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May 10, 2016

DARPA Robot Space Plane will replace the Space Shuttle

Posted by in categories: drones, robotics/AI, space travel

Besides it not being a true space vehicle, XS-1 will be notable because it’ll be a drone, a robot space ship.

It will launch itself to the edge of space (basically 100 kilometers up there) and release its payload into LEO. It’s being called a plane because it’ll take-off and land like a plane on every mission.

DARPA’s toy will then be refueled and launched again. DARPA wants its space plane to be so reliable it can fly “10 times in 10 days.” DARPA expects the cost of a space plane flight to come to a measly $5 million compared to the $450 million once spent to launch a space shuttle.

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May 10, 2016

DARPA is building acoustic GPS for submarines and UUVs

Posted by in categories: government, military, mobile phones, satellites

A new underwater GPS.


For all the benefits that the Global Positioning System provides to landlubbers and surface ships, GPS signals can’t penetrate seawater and therefore can’t be used by oceangoing vehicles like submarines or UUVs. That’s why DARPA is creating an acoustic navigation system, dubbed POSYDON (Positioning System for Deep Ocean Navigation), and has awarded the Draper group with its development contract.

The space-based GPS system relies on a constellation of satellites that remain in a fixed position relative to the surface of the Earth. The GPS receiver in your phone or car’s navigation system triangulates the signals it receives from those satellites to determine your position. The POSYDON system will perform the same basic function, just with sound instead. The plan is to set up a small number of long-range acoustic sources that a submarine or UUV could use to similarly triangulate its position without having to surface.

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May 10, 2016

2016 Sensors Expo & Conference to Feature Industry Pioneers as Keynote Speakers

Posted by in categories: electronics, futurism

For all the sensor enthusiists and hobbists out there; here is a conference just for you.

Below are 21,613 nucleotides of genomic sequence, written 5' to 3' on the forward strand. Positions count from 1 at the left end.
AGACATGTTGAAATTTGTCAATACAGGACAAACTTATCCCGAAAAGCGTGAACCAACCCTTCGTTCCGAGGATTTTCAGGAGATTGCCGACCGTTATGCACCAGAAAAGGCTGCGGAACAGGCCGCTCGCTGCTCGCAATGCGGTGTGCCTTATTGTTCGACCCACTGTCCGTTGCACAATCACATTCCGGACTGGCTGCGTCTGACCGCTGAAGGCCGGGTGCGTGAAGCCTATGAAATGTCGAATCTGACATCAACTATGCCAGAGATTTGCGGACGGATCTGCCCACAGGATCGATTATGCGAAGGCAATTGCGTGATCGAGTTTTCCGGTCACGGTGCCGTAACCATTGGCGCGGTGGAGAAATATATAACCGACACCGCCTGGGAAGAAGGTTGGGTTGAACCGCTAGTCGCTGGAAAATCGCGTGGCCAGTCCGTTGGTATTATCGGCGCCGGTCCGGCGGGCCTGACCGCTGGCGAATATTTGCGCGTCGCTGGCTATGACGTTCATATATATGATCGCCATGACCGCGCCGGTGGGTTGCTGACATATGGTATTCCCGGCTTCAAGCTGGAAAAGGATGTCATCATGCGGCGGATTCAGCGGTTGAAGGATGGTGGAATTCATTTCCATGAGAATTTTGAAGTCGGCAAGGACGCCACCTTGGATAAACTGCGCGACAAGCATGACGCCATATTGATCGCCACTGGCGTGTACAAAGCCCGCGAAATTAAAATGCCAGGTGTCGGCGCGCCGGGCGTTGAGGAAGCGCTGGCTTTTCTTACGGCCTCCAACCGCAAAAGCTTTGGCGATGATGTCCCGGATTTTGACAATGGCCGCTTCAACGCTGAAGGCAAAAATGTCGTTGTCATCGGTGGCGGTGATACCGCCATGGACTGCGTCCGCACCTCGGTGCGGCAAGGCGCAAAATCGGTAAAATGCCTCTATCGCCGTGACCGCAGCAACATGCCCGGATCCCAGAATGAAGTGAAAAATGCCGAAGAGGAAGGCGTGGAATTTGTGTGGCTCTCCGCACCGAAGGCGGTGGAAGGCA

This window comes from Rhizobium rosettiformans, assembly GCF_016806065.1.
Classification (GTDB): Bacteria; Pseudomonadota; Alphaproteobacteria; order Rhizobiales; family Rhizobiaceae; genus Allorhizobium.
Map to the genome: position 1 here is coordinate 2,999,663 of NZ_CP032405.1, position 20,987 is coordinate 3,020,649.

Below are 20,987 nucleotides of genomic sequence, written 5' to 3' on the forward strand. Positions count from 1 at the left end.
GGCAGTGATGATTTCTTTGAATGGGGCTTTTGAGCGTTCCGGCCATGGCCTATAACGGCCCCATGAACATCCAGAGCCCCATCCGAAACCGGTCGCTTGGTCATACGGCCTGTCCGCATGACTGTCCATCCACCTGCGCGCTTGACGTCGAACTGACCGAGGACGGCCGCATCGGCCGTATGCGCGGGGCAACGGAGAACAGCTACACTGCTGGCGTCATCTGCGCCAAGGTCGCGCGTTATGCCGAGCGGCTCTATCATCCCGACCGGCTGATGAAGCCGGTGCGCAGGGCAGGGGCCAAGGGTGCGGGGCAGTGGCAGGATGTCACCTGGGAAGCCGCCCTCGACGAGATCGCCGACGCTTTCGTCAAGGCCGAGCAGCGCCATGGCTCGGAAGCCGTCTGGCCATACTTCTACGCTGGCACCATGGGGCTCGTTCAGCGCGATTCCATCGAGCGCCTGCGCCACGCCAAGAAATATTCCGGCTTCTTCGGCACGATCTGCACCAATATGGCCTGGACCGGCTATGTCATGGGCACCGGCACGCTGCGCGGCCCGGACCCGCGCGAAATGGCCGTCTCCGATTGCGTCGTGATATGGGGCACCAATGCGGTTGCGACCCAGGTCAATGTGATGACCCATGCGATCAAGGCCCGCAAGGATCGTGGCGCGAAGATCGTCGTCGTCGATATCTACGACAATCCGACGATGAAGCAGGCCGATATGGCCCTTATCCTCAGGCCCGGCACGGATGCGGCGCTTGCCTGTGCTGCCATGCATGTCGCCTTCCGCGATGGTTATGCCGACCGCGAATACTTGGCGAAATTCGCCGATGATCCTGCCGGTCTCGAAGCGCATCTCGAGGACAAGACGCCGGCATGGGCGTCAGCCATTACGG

/ EINPresswire.com / — NEWTON, MA — (Marketwired) — 05/10/16 — The nation’s leading event focusing exclusively on sensors and sensor-integrated systems, Sensors Expo & Conference (#Sensors16) today unveiled the two industry heavyweights who will keynote the 2016 event. Dr. Ken Gabriel, widely regarded as the founder of the Microelectromechanical Systems (MEMS) industry, will kick off the event on Wednesday, June 22nd; Ray Zinn, author of “Tough Things First” and Silicon Valley’s longest serving CEO, will give his keynote address on Thursday, June 23rd. As the industry’s premier event, the 2016 Sensors Expo & Conference will bring together the foremost thought leaders and innovators to discuss the latest developments in sensing technologies and outline opportunities for the future. To learn more or to register, please visit sensorsexpo.com.

Keynote speaker: Dr. Ken Gabriel A veteran technologist with a distinguished track record of success across the public and private sectors, Dr. Ken Gabriel is credited with creating the MEMS industry through his role as co-founder of Akustica, a fabless semiconductor company that commercialized MEMS audio devices and sensors. In addition, Gabriel currently serves as Deputy Director of the Advanced Technology and Projects (ATAP) Group at Google and is the CEO of Draper Laboratory. He has also held the role of Deputy Director, and then Acting Director, of the Defense Advanced Research Projects Agency (DARPA) in the Department of Defense where he led an agency with an annual budget of $3 billion that is charged with managing the Department’s portfolio of its most cutting edge projects to both create and avoid technology surprise.

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May 10, 2016

Nanocars rev up for the world’s biggest small race

Posted by in categories: nanotechnology, particle physics, transportation

Get ready for the 2016 Nano Grand Prix.


Nanotechnology is going to the next level, with minuscule racing cars made of individual atoms.